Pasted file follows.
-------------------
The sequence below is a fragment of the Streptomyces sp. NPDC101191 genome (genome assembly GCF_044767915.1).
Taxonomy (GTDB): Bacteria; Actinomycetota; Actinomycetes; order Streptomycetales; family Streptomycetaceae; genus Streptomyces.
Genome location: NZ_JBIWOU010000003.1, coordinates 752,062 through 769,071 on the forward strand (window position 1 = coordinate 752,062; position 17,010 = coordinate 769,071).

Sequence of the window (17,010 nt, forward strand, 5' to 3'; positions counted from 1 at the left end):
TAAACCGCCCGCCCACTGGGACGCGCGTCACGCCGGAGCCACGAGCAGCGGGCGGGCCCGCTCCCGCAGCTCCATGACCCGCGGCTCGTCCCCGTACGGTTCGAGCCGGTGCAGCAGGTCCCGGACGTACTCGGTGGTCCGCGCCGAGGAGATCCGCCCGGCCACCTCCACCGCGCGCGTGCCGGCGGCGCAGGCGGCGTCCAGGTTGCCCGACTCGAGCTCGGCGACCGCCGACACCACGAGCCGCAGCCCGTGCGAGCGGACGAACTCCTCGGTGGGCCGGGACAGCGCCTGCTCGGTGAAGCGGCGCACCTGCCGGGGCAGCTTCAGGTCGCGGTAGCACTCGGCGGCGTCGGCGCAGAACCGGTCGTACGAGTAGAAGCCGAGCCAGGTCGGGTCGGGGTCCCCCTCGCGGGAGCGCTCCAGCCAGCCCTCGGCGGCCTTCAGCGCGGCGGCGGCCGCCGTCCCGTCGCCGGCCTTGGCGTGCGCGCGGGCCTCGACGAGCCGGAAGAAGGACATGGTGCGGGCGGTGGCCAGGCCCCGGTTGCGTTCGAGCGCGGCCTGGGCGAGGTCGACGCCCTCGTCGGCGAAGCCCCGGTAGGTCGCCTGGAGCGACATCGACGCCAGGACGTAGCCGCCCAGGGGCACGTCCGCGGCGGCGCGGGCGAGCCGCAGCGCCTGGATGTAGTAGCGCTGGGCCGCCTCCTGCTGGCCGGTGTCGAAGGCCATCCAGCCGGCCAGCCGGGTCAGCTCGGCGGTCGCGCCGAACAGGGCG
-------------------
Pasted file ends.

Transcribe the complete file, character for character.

The sequence below is a fragment of the Streptomyces sp. NPDC101191 genome (genome assembly GCF_044767915.1).
Taxonomy (GTDB): Bacteria; Actinomycetota; Actinomycetes; order Streptomycetales; family Streptomycetaceae; genus Streptomyces.
Genome location: NZ_JBIWOU010000003.1, coordinates 752,062 through 769,071 on the forward strand (window position 1 = coordinate 752,062; position 17,010 = coordinate 769,071).

Sequence of the window (17,010 nt, forward strand, 5' to 3'; positions counted from 1 at the left end):
TAAACCGCCCGCCCACTGGGACGCGCGTCACGCCGGAGCCACGAGCAGCGGGCGGGCCCGCTCCCGCAGCTCCATGACCCGCGGCTCGTCCCCGTACGGTTCGAGCCGGTGCAGCAGGTCCCGGACGTACTCGGTGGTCCGCGCCGAGGAGATCCGCCCGGCCACCTCCACCGCGCGCGTGCCGGCGGCGCAGGCGGCGTCCAGGTTGCCCGACTCGAGCTCGGCGACCGCCGACACCACGAGCCGCAGCCCGTGCGAGCGGACGAACTCCTCGGTGGGCCGGGACAGCGCCTGCTCGGTGAAGCGGCGCACCTGCCGGGGCAGCTTCAGGTCGCGGTAGCACTCGGCGGCGTCGGCGCAGAACCGGTCGTACGAGTAGAAGCCGAGCCAGGTCGGGTCGGGGTCCCCCTCGCGGGAGCGCTCCAGCCAGCCCTCGGCGGCCTTCAGCGCGGCGGCGGCCGCCGTCCCGTCGCCGGCCTTGGCGTGCGCGCGGGCCTCGACGAGCCGGAAGAAGGACATGGTGCGGGCGGTGGCCAGGCCCCGGTTGCGTTCGAGCGCGGCCTGGGCGAGGTCGACGCCCTCGTCGGCGAAGCCCCGGTAGGTCGCCTGGAGCGACATCGACGCCAGGACGTAGCCGCCCAGGGGCACGTCCGCGGCGGCGCGGGCGAGCCGCAGCGCCTGGATGTAGTAGCGCTGGGCCGCCTCCTGCTGGCCGGTGTCGAAGGCCATCCAGCCGGCCAGCCGGGTCAGCTCGGCGGTCGCGCCGAACAGGGCG